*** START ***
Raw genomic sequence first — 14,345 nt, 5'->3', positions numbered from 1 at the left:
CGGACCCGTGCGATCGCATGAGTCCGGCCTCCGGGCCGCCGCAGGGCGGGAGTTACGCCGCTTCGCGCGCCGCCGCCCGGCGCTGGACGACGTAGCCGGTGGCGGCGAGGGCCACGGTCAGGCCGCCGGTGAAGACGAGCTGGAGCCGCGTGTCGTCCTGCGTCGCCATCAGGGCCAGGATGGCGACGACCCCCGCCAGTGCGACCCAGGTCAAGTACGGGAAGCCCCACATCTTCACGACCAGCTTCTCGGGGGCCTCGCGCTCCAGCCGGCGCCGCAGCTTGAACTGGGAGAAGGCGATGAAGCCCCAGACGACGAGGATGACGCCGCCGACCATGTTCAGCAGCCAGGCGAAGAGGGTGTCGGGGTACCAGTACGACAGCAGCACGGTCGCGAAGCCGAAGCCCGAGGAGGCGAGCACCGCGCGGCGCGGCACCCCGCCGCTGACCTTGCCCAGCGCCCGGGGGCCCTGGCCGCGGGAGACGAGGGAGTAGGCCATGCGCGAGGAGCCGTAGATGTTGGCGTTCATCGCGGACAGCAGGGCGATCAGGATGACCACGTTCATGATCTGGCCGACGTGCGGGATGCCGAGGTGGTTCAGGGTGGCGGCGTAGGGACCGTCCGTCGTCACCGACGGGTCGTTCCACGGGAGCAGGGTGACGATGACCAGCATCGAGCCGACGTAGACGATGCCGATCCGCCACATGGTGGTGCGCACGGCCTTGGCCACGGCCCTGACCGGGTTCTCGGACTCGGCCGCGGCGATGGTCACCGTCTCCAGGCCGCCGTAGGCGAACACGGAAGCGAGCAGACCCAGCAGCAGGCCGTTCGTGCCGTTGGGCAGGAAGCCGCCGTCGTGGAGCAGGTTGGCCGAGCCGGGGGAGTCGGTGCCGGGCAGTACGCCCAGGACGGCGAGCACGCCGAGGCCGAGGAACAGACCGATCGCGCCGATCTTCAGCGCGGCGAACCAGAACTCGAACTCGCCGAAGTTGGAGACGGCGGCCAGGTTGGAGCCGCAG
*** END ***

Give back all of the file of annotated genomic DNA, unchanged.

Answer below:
Raw genomic sequence first — 14,345 nt, 5'->3', positions numbered from 1 at the left:
CGGACCCGTGCGATCGCATGAGTCCGGCCTCCGGGCCGCCGCAGGGCGGGAGTTACGCCGCTTCGCGCGCCGCCGCCCGGCGCTGGACGACGTAGCCGGTGGCGGCGAGGGCCACGGTCAGGCCGCCGGTGAAGACGAGCTGGAGCCGCGTGTCGTCCTGCGTCGCCATCAGGGCCAGGATGGCGACGACCCCCGCCAGTGCGACCCAGGTCAAGTACGGGAAGCCCCACATCTTCACGACCAGCTTCTCGGGGGCCTCGCGCTCCAGCCGGCGCCGCAGCTTGAACTGGGAGAAGGCGATGAAGCCCCAGACGACGAGGATGACGCCGCCGACCATGTTCAGCAGCCAGGCGAAGAGGGTGTCGGGGTACCAGTACGACAGCAGCACGGTCGCGAAGCCGAAGCCCGAGGAGGCGAGCACCGCGCGGCGCGGCACCCCGCCGCTGACCTTGCCCAGCGCCCGGGGGCCCTGGCCGCGGGAGACGAGGGAGTAGGCCATGCGCGAGGAGCCGTAGATGTTGGCGTTCATCGCGGACAGCAGGGCGATCAGGATGACCACGTTCATGATCTGGCCGACGTGCGGGATGCCGAGGTGGTTCAGGGTGGCGGCGTAGGGACCGTCCGTCGTCACCGACGGGTCGTTCCACGGGAGCAGGGTGACGATGACCAGCATCGAGCCGACGTAGACGATGCCGATCCGCCACATGGTGGTGCGCACGGCCTTGGCCACGGCCCTGACCGGGTTCTCGGACTCGGCCGCGGCGATGGTCACCGTCTCCAGGCCGCCGTAGGCGAACACGGAAGCGAGCAGACCCAGCAGCAGGCCGTTCGTGCCGTTGGGCAGGAAGCCGCCGTCGTGGAGCAGGTTGGCCGAGCCGGGGGAGTCGGTGCCGGGCAGTACGCCCAGGACGGCGAGCACGCCGAGGCCGAGGAACAGACCGATCGCGCCGATCTTCAGCGCGGCGAACCAGAACTCGAACTCGCCGAAGTTGGAGACGGCGGCCAGGTTGGAGCCGCAG